Brome Hill

The days turned into weeks and months

Brian Krans
Brian Krans

Time flies.

Nothing has been posted in these parts since April 10. And the last time before that was on Feb. 17. The infrequency of postings at this little, ole blog has become so pervasive that it’s a challenge just remembering how to run the WordPress machine.

But here I am, stepping up to the Daily Post: Writing 101, Day Nineteen: Don’t Stop the Rockin’.

Today is a free writing day. Write at least four-hundred words, and once you start typing, don’t stop, the WordPress editors said. No self-editing, no trash-talking, and no second guessing: just go. Bonus points if you tackle an idea you’ve been playing with but think is too silly to post about. (Here, as an old editor, I have to ask: What kind of an editor ends a sentence in a preposition?)

So, where have I been in 2014? Well, I got divorced in May. And I’ve been working on a couple of big projects at my day job, where I am responsible for fundraising, development and the like.

But instead of using my next 245 words on those subjects, I’m going to write about Brian Krans, who I saw June 13 for the first time in a decade. It was at a reading in Rock Island, Ill., for the third novel Krans has written and self-published and is touring the country this summer to promote and sell. He quit his job in Oakland, Calif., and hit the road in a 15-year-old pickup loaded with books. Look him up at 1 p.m. Sunday  if you’re at Oak City Inline Skate Shop in Raleigh, N.C., But get there early, because the beer — PBR, no doubt — will be free.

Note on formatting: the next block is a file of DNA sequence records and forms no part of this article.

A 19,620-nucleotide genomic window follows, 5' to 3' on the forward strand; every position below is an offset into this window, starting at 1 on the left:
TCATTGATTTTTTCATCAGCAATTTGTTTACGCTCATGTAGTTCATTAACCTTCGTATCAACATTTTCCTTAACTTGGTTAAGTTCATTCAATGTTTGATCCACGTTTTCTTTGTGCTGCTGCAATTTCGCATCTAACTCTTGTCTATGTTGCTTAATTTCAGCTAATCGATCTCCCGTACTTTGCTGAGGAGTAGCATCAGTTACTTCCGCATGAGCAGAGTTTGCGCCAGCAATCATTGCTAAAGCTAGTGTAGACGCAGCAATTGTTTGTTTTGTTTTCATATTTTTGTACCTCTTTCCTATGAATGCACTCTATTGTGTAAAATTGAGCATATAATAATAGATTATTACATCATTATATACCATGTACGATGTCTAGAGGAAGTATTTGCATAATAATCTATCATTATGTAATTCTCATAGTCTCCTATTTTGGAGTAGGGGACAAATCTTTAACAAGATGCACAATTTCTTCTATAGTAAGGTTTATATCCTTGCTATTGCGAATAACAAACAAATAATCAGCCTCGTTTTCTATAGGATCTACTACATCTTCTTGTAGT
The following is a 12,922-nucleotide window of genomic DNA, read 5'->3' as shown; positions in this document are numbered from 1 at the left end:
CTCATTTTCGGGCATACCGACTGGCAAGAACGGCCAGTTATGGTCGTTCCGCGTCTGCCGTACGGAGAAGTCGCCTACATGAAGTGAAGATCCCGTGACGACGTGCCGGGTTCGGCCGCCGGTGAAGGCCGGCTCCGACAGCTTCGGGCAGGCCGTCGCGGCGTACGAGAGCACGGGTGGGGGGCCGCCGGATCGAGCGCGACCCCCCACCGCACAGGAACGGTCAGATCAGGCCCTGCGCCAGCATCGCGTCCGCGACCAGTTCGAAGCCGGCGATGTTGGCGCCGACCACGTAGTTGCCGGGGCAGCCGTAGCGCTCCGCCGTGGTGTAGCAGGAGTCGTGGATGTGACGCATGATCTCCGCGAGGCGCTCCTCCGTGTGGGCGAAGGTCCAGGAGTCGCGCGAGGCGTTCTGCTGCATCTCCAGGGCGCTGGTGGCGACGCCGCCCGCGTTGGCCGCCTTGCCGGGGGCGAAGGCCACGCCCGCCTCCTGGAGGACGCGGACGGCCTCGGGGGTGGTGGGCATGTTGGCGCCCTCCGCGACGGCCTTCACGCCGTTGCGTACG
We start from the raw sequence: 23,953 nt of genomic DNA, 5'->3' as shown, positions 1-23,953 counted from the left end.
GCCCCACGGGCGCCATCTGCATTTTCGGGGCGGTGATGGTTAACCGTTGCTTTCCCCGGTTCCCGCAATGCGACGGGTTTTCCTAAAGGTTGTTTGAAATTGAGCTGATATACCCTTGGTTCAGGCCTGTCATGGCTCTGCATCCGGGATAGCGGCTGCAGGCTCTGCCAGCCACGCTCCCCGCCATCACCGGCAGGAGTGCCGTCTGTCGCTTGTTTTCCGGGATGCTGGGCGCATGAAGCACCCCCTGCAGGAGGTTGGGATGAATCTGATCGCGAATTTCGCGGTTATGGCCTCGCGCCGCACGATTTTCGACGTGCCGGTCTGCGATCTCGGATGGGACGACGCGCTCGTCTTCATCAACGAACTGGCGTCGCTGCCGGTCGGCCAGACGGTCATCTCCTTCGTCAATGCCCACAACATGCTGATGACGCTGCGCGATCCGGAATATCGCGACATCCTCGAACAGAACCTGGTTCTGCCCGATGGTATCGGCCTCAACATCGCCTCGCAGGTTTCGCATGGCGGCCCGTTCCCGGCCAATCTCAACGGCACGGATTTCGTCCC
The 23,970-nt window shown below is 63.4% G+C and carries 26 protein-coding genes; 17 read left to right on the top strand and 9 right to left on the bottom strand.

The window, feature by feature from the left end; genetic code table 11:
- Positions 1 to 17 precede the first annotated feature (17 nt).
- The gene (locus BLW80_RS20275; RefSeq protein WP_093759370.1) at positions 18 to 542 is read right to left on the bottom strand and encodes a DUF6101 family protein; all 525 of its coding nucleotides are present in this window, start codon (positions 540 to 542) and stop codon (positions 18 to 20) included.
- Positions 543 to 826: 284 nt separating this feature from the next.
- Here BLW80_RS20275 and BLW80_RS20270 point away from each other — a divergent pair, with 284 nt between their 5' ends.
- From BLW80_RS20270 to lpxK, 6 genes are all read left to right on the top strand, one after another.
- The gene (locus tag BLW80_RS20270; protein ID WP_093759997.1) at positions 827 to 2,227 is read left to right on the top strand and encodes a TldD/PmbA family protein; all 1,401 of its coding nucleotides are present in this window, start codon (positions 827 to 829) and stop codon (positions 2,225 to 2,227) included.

A dozen years ago, I hired Krans for his first reporting job at the Daily News in Winona, Minn., while he was still a student at Winona State University. I have to admit to always having a fondness for the kid even though he really isn’t a kid anymore. He can be overly ambitious and a bit obnoxious, but he also has a far bigger heart than he’d ever want anyone to know. And he writes. Every. Day. Even when he was writing full time at a day job. It’s not an easy thing to do. At least it never has been for me. Obviously.

I admire his guts — quitting a good job in order to travel the country in an old truck, selling some books, drinking some beer (only 92 so far on this tour, according to his website, which is questionable) and Rollerblading so far at 12 skate spots. He is doing the things he loves, which makes for a teachable moment  with Krans in the teaching role this time around.

After we gave each other a man hug on that Friday night in Rock Island at Icons Martini bar, the first thing Krans said was: Why haven’t you been blogging?

So here I am, Krans. This isn’t a book. It’s not even a chapter. It might almost qualify as a page. Thanks for giving me a polite kick in the ass.


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